REVIEW: Catwoman, Vol. 1: The Game

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Catwoman #1 was released to widespread outrage. Writer Judd Winick and artist Guillem March, it was alleged, had turned a beloved character with a seventy year history into nothing more than a shallow sex-pot. Selina Kyle became nothing more than the object of male readers’ lust and misogyny. Indeed, readers are treated to three panels of her cleavage and a butt shot before seeing Selina’s face. To make the title even more controversial, the comic ends with Catwoman and Batman having sex—yes, with their costumes on. The issue even prompted mainstream news media outlets to run vitriolic stories about how sex filled comics were contaminating today’s youth. While some of the backlash was overkill, much of the criticism was justified. However, the comic improved drastically with each issue and Catwoman gets my vote for the most improved title of the New 52.

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My personal theory is that Winick and DC went overboard on the first issue intentionally. Pour on the sex to get people’s attention. While sexuality is not absent from the rest of the book, it never again reaches the levels of the first comic. Even the cover to the first issue (see above) is far more sensual than the ones that followed. The oversexed Catwoman #1—I predict—was a publicity stunt. Poor taste? Perhaps. Effective? It would seem so.  After all, Fox News didn’t run a story on Scott Snyder’s Batman or Brian Azzarello’s Wonder Woman. 

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In The Game, Catwoman is young, inexperienced, self-confident, naive, and quite ferocious when she needs to be. More important to the progression of the story and character—she’s an adrenaline junkie. The thrill of the hunt/chase brings Selina more joy than the material riches she reaps from her illegal activities. Unfortunately, she learns that there are consequences for her actions—especially when those she’s stealing from are mobsters, drug dealers, and dirty cops.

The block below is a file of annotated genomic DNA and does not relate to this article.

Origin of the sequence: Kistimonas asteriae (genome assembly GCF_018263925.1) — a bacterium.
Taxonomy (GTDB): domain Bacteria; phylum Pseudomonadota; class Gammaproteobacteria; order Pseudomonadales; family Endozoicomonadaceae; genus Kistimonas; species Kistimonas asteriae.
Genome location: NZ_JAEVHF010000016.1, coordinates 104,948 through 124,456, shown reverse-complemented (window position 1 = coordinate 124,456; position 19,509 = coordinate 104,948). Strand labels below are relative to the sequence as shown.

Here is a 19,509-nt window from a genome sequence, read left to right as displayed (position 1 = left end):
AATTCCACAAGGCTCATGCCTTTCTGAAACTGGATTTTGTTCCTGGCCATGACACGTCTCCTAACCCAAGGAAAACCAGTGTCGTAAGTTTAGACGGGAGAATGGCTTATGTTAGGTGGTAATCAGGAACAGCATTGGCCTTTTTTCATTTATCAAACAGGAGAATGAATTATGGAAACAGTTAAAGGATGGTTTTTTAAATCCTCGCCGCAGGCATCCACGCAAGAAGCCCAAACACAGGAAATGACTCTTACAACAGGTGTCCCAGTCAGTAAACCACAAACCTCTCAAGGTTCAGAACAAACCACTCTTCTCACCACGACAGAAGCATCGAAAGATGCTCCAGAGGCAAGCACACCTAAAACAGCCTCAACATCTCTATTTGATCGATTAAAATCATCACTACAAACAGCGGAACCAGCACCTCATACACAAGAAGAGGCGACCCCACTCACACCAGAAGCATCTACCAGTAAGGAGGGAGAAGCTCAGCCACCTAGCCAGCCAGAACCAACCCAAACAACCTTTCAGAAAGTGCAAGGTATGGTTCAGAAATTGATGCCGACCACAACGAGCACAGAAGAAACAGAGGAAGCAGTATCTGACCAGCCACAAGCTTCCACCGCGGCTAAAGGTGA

The six issues in this volume don’t constitute a traditional comic book story arc and the book does lack some narrative direction. The book mainly exists to showcase Selina’s inexperience and moral ambiguity. Winick’s Catwoman is far less heroic than what many comic readers have come to expect. She also does some things that even the most naive of thieves would avoid, such as going on a lavish spending spree after stealing from corrupt cops.

Nevertheless,  Selina’s inner monologue is typically revealing and sympathetic. She hints at a tortured past that will hopefully be expounded upon in future issues. Her rage and sadness following the death of one of her close friends is palpable, as is the self-realization she faces by the end of the book. These emotions are conveyed to the reader, not only through Winick’s writing, but March’s superb art, as well. There are some truly gut-wrenching frames when Selina is face to face with the corpse of her friend. In addition to emotion, March is superb at crafting action and showing movement. The cheescake that permeates some of his renderings may turn off some readers, but there is no denying that March is an extremely gifted artist.

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Catwoman may stumble out of the gate, but it recovers quite quickly to become an enjoyable and visually striking heist adventure. I, for one, am sad to see Winick leaving the title; it would have been interesting to see what he did with the character. I encourage anyone that was turned off by the sexed-up first issue, to give this title another chance.

My score: 3.75/5